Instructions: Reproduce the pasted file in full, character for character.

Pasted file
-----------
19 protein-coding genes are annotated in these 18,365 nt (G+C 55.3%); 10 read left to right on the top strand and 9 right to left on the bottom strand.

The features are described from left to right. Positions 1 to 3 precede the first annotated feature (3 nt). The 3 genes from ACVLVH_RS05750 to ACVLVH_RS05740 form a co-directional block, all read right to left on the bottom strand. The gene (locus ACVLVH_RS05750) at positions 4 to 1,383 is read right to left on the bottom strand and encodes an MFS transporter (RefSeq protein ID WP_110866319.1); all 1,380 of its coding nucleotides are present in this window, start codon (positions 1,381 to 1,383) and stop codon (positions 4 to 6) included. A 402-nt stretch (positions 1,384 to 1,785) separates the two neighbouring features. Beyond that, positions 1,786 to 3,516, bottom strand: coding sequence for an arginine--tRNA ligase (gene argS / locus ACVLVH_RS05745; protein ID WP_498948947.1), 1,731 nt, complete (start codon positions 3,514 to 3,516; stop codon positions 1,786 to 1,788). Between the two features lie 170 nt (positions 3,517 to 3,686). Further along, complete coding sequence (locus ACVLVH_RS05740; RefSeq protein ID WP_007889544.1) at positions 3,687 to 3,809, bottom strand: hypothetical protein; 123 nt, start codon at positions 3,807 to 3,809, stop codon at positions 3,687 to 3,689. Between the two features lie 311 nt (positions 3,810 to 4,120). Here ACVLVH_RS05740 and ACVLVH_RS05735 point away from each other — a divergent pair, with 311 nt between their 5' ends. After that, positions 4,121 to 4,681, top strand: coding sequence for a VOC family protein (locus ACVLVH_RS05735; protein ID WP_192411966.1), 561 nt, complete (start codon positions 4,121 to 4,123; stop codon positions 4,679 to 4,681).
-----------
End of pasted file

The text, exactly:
19 protein-coding genes are annotated in these 18,365 nt (G+C 55.3%); 10 read left to right on the top strand and 9 right to left on the bottom strand.

The features are described from left to right. Positions 1 to 3 precede the first annotated feature (3 nt). The 3 genes from ACVLVH_RS05750 to ACVLVH_RS05740 form a co-directional block, all read right to left on the bottom strand. The gene (locus ACVLVH_RS05750) at positions 4 to 1,383 is read right to left on the bottom strand and encodes an MFS transporter (RefSeq protein ID WP_110866319.1); all 1,380 of its coding nucleotides are present in this window, start codon (positions 1,381 to 1,383) and stop codon (positions 4 to 6) included. A 402-nt stretch (positions 1,384 to 1,785) separates the two neighbouring features. Beyond that, positions 1,786 to 3,516, bottom strand: coding sequence for an arginine--tRNA ligase (gene argS / locus ACVLVH_RS05745; protein ID WP_498948947.1), 1,731 nt, complete (start codon positions 3,514 to 3,516; stop codon positions 1,786 to 1,788). Between the two features lie 170 nt (positions 3,517 to 3,686). Further along, complete coding sequence (locus ACVLVH_RS05740; RefSeq protein ID WP_007889544.1) at positions 3,687 to 3,809, bottom strand: hypothetical protein; 123 nt, start codon at positions 3,807 to 3,809, stop codon at positions 3,687 to 3,689. Between the two features lie 311 nt (positions 3,810 to 4,120). Here ACVLVH_RS05740 and ACVLVH_RS05735 point away from each other — a divergent pair, with 311 nt between their 5' ends. After that, positions 4,121 to 4,681, top strand: coding sequence for a VOC family protein (locus ACVLVH_RS05735; protein ID WP_192411966.1), 561 nt, complete (start codon positions 4,121 to 4,123; stop codon positions 4,679 to 4,681).